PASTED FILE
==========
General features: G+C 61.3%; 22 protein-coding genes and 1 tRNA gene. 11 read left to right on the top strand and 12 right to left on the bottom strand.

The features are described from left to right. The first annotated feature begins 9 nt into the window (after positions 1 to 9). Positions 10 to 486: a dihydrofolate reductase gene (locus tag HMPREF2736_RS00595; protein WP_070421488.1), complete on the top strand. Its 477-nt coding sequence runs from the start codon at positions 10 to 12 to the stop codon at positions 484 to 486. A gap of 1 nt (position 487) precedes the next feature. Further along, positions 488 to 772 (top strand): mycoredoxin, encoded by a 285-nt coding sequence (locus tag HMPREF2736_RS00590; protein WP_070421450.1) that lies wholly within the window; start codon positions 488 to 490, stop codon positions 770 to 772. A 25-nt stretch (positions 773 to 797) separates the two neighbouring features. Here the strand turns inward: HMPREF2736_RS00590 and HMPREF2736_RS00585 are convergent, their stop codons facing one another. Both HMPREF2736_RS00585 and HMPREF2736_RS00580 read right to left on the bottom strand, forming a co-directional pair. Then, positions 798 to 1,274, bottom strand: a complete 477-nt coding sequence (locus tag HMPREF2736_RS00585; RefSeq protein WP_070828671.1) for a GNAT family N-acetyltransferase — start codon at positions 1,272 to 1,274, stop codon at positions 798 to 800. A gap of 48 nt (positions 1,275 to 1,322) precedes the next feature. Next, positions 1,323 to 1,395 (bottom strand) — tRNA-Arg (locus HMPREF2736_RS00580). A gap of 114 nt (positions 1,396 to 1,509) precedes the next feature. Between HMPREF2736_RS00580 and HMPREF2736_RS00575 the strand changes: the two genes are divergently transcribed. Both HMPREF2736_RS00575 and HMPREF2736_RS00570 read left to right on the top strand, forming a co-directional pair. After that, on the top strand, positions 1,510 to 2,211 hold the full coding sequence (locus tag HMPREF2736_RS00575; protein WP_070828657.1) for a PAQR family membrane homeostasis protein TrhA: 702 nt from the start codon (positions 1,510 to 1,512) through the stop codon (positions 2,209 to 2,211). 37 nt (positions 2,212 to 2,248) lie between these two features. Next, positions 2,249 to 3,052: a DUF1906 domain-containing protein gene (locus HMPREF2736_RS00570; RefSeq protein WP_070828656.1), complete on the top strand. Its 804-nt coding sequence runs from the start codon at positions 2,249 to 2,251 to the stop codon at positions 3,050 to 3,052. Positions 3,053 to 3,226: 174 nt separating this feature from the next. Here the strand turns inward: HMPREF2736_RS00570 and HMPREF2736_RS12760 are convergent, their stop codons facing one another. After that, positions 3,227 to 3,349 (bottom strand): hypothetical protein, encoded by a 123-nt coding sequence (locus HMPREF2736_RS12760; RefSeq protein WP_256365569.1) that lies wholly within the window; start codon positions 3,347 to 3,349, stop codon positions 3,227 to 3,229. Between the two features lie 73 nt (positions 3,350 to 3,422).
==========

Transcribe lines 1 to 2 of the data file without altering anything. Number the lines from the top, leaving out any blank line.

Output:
General features: G+C 61.3%; 22 protein-coding genes and 1 tRNA gene. 11 read left to right on the top strand and 12 right to left on the bottom strand.

The features are described from left to right. The first annotated feature begins 9 nt into the window (after positions 1 to 9). Positions 10 to 486: a dihydrofolate reductase gene (locus tag HMPREF2736_RS00595; protein WP_070421488.1), complete on the top strand. Its 477-nt coding sequence runs from the start codon at positions 10 to 12 to the stop codon at positions 484 to 486. A gap of 1 nt (position 487) precedes the next feature. Further along, positions 488 to 772 (top strand): mycoredoxin, encoded by a 285-nt coding sequence (locus tag HMPREF2736_RS00590; protein WP_070421450.1) that lies wholly within the window; start codon positions 488 to 490, stop codon positions 770 to 772. A 25-nt stretch (positions 773 to 797) separates the two neighbouring features. Here the strand turns inward: HMPREF2736_RS00590 and HMPREF2736_RS00585 are convergent, their stop codons facing one another. Both HMPREF2736_RS00585 and HMPREF2736_RS00580 read right to left on the bottom strand, forming a co-directional pair. Then, positions 798 to 1,274, bottom strand: a complete 477-nt coding sequence (locus tag HMPREF2736_RS00585; RefSeq protein WP_070828671.1) for a GNAT family N-acetyltransferase — start codon at positions 1,272 to 1,274, stop codon at positions 798 to 800. A gap of 48 nt (positions 1,275 to 1,322) precedes the next feature. Next, positions 1,323 to 1,395 (bottom strand) — tRNA-Arg (locus HMPREF2736_RS00580). A gap of 114 nt (positions 1,396 to 1,509) precedes the next feature. Between HMPREF2736_RS00580 and HMPREF2736_RS00575 the strand changes: the two genes are divergently transcribed. Both HMPREF2736_RS00575 and HMPREF2736_RS00570 read left to right on the top strand, forming a co-directional pair. After that, on the top strand, positions 1,510 to 2,211 hold the full coding sequence (locus tag HMPREF2736_RS00575; protein WP_070828657.1) for a PAQR family membrane homeostasis protein TrhA: 702 nt from the start codon (positions 1,510 to 1,512) through the stop codon (positions 2,209 to 2,211). 37 nt (positions 2,212 to 2,248) lie between these two features. Next, positions 2,249 to 3,052: a DUF1906 domain-containing protein gene (locus HMPREF2736_RS00570; RefSeq protein WP_070828656.1), complete on the top strand. Its 804-nt coding sequence runs from the start codon at positions 2,249 to 2,251 to the stop codon at positions 3,050 to 3,052. Positions 3,053 to 3,226: 174 nt separating this feature from the next. Here the strand turns inward: HMPREF2736_RS00570 and HMPREF2736_RS12760 are convergent, their stop codons facing one another. After that, positions 3,227 to 3,349 (bottom strand): hypothetical protein, encoded by a 123-nt coding sequence (locus HMPREF2736_RS12760; RefSeq protein WP_256365569.1) that lies wholly within the window; start codon positions 3,347 to 3,349, stop codon positions 3,227 to 3,229. Between the two features lie 73 nt (positions 3,350 to 3,422).